NASA and a US space technology firm plan to launch an expandable habitat module to the International Space Station this year that will result in additional space accessible by astronauts aboard the ISS.
The Bigelow Expandable Activity Module, or BEAM, leverages key innovations in lightweight and compact materials, departing from a traditional rigid metallic structure, NASA said.
In its packed configuration aboard SpaceX’s Dragon spacecraft launched on a Falcon 9 rocket, the module will measure approximately 8 feet in diameter.
Once attached to the space station’s Tranquility Node and after undergoing a series of hardware validations, the module will be deployed, resulting in an additional 565 cubic feet of volume - about the size of a large family camping tent - accessible by astronauts aboard the orbiting laboratory.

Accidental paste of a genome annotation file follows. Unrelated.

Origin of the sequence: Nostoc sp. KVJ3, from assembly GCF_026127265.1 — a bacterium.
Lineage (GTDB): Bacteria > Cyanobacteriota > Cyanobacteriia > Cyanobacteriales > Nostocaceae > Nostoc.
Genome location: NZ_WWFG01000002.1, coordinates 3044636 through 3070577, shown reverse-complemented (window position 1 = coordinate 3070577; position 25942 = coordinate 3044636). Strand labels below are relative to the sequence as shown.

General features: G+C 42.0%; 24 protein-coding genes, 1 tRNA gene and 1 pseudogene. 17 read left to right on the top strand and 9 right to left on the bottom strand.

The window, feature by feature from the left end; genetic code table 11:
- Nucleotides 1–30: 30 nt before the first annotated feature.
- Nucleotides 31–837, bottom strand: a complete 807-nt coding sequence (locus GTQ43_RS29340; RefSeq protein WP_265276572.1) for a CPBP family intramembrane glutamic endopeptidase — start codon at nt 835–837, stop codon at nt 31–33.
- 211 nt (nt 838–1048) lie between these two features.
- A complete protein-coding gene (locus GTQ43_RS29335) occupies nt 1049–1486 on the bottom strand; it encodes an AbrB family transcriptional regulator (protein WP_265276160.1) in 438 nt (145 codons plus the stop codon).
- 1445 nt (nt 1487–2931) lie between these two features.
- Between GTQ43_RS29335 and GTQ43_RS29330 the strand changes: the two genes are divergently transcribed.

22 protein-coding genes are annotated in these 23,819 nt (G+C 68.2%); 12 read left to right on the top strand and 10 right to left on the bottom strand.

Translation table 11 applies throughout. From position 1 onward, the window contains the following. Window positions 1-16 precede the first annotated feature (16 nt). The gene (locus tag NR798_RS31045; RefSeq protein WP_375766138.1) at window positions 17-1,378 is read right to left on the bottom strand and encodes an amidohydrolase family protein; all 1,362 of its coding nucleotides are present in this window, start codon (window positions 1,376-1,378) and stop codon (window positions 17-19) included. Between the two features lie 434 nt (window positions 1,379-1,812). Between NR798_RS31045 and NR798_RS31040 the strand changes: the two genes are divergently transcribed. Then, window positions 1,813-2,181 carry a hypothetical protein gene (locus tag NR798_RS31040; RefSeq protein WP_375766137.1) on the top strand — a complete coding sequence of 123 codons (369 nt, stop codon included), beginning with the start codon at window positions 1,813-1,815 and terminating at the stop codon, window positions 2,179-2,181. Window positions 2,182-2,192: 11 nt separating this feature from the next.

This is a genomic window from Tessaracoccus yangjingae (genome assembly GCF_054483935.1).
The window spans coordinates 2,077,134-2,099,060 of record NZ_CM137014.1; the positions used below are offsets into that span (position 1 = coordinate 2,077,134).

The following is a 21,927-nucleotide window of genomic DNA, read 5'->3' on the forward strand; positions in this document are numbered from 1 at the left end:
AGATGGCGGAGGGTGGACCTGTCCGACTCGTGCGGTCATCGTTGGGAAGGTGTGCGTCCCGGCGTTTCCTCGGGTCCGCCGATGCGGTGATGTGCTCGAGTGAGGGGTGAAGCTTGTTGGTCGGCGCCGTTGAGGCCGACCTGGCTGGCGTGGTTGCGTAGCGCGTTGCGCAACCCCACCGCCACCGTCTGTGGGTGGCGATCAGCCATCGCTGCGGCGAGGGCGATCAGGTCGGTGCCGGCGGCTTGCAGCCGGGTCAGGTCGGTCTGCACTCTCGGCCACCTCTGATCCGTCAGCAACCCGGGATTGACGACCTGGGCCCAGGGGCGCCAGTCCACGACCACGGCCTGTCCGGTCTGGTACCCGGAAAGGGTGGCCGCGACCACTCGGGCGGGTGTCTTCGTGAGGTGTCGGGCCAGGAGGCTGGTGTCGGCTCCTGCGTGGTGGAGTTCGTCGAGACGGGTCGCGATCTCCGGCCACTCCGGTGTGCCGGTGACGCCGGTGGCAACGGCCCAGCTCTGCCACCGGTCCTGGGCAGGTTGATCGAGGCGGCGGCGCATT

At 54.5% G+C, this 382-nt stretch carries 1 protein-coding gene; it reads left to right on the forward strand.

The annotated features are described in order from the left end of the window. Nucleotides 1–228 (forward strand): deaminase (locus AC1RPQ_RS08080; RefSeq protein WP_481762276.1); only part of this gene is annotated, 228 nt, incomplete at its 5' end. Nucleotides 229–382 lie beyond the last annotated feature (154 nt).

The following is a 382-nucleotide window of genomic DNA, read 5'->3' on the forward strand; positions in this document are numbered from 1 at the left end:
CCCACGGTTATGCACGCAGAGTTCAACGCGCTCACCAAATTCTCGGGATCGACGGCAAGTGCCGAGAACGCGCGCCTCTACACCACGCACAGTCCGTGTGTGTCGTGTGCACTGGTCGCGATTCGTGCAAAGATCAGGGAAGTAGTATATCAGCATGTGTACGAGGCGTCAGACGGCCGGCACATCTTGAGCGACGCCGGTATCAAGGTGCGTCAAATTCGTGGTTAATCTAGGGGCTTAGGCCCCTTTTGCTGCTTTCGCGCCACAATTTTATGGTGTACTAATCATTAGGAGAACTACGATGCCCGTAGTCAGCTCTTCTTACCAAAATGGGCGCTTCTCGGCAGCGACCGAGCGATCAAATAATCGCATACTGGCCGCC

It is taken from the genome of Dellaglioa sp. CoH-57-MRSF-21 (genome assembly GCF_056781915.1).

Expandable habitats could be a new way to dramatically increase the amount of volume available to astronauts while also enhancing protection against radiation and physical debris, said NASA which is launching the module in collaboration with Bigelow Aerospace.
“We’re fortunate to have the space station to demonstrate potential habitation capabilities like BEAM,” said Jason Crusan, director of Advanced Exploration Systems at NASA Headquarters in Washington.
Once BEAM is attached to the Tranquility Node, the space station crew will perform initial systems checks before deploying the habitat.
During the BEAM’s minimum two-year test period, crews will routinely enter to take measurements and monitor its performance to help inform designs for future habitat systems.